Clickwrap held unenforceable.
National Auto Lenders, Inc. v. Syslocate, Inc. (2010)
Syslocate, Inc. provides Global Positioning System (GPS) tracking units. The GPS units allow customers to track location of vehicles via the Syslocate website.
National Auto Lenders, Inc. provides indirect lending services for car buyers. NAL purchases installment contracts from retail car dealers and takes liens on the cars that are subject to the loans. In the event of default, NAL repossesses a vehicle. To track and locate the cars NAL uses GPS units.
NAL purchased GPS tracking units from Syslocate, however, many of them turned out to be defective. Consequently, NAL could not locate and repossess the cars on default, which caused NAL losing approximately $ 2.5 million in damages.
Two parties started negotiating a settlement for NAL’s losses. During the negotiations Syslocate began posting a series of clickwrap agreements on its website. First, Syslocate amended the online agreement, adding language which limited Syslocate’s liability for defective GPS units and, thus, effectively limited NAL’s ability to recoup its losses. Subsequently, Syslocate introduced a new clickwrap agreement which, among other things, required a combination of mediation and arbitration to settle all disputes involving the Syslocate GPS units. NAL couldn’t access the website to track and locate its vehicles without clicking through the Syslocate agreement.
Upon learning about these new online terms, NAL executives instructed the entire staff not to login to the website. NAL also notified Syslocate that only three specific NAL executive officers were authorized to enter into contracts on behalf of the company, including any online agreements. Despite this, two lower-level employees of NAL subsequently accessed the Syslocate website to track vehicles and clicked through the revised agreement.
NAL sued Syslocate and sought a preliminary injunction ordering Syslocate to continue providing NAL with tracking service without requiring NAL to accept the amended terms. Syslocate filed a motion to dismiss in favor of binding arbitration based on the terms of the online clickwrap agreement. NAL resisted such motion by claiming that the new terms had been accepted by employees who lacked authority to bind the company. NAL also stated that its executive officers were unaware of the revised clickwrap agreement existence until Syslocate filed its motion. Syslocate claimed that the employees who clicked through the agreement had apparent authority to do so. In the alternative, Syslocate argued that even if the agreement had been initially accepted by unauthorized individuals, NAL ratified the acceptance of the terms by continuing to perform under it.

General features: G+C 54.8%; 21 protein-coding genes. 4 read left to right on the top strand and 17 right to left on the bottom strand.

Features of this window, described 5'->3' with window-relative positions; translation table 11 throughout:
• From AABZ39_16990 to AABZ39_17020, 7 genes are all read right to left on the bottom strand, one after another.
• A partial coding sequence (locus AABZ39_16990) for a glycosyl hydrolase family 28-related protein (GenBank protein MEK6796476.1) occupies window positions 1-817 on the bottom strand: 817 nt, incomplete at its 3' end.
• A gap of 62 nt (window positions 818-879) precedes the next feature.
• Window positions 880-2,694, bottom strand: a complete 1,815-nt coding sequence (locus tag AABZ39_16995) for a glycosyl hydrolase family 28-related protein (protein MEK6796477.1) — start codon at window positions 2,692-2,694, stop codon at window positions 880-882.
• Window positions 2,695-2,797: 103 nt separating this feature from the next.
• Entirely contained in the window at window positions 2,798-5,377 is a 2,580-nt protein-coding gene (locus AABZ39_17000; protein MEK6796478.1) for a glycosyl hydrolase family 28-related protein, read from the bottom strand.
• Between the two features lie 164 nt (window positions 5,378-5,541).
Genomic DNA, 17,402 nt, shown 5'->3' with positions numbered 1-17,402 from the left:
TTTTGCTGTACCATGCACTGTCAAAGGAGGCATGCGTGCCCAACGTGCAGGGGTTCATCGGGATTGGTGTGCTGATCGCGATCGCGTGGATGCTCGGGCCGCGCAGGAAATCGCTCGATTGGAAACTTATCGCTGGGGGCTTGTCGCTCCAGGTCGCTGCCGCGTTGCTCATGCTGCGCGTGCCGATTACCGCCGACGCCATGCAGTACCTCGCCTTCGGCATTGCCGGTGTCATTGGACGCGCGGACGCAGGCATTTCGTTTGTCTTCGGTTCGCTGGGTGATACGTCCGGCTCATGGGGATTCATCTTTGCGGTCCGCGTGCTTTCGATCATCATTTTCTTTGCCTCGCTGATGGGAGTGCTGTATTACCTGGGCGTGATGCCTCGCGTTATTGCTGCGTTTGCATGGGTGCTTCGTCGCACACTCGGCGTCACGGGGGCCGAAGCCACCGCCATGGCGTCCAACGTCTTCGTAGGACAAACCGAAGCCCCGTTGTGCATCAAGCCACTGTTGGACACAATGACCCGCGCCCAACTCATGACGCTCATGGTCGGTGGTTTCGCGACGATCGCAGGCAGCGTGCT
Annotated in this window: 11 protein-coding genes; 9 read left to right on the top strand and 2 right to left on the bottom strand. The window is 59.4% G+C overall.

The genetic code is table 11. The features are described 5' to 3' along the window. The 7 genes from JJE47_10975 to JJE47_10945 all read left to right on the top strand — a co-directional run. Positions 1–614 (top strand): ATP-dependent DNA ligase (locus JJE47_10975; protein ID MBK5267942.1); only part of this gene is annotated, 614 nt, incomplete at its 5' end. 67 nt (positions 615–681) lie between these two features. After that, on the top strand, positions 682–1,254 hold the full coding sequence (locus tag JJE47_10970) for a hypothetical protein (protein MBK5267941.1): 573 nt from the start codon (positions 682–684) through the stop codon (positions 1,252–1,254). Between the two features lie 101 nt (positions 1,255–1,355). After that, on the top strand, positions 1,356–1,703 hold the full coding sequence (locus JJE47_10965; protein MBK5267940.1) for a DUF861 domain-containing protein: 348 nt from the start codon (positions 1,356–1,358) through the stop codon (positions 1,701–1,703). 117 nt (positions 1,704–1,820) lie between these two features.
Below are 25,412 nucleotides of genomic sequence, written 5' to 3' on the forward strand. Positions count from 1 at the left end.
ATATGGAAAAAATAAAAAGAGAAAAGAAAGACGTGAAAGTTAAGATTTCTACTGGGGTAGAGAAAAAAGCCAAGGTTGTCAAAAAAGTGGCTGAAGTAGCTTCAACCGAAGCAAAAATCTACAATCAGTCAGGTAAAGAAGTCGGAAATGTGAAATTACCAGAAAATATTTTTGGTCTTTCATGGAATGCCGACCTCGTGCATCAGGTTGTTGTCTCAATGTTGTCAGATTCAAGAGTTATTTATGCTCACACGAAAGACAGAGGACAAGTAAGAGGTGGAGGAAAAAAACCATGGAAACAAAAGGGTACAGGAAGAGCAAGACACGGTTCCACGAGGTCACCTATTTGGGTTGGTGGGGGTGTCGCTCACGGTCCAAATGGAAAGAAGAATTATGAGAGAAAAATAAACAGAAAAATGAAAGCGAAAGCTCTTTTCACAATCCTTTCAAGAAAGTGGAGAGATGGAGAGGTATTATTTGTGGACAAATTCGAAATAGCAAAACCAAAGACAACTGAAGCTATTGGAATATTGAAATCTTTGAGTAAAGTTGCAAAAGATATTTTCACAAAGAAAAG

The court denied defendant’s motion and agreed with the plaintiff. The court ruled that there was no apparent authority to bind the plaintiff because NAL had made it clear that only certain executives were authorized to bind the company to such terms, so for Syslocate it would be unreasonable to believe otherwise. The court ruled that there had been no ratification of the agreement either. Ratification of an unauthorized act occurs only when a principal is fully informed of it and demonstrates the intent to adopt it. Syslocate failed to provide the evidence that NAL’s executives were aware of the revised agreement and approved it. The agreement disappeared from the Syslocate website after NAL’s employees clicked through to accept it and NAL’s executives learned of it only in the course of litigation. Therefore, NAL had no knowledge of the agreement and demonstrated no intent to adopt the unauthorized actions of its employees. Accordingly, NAL did not ratify the online agreement.
As a result, the clickwrap agreement was held not binding.
For more cases check Are clickwrap agreements held enforceable by American courts?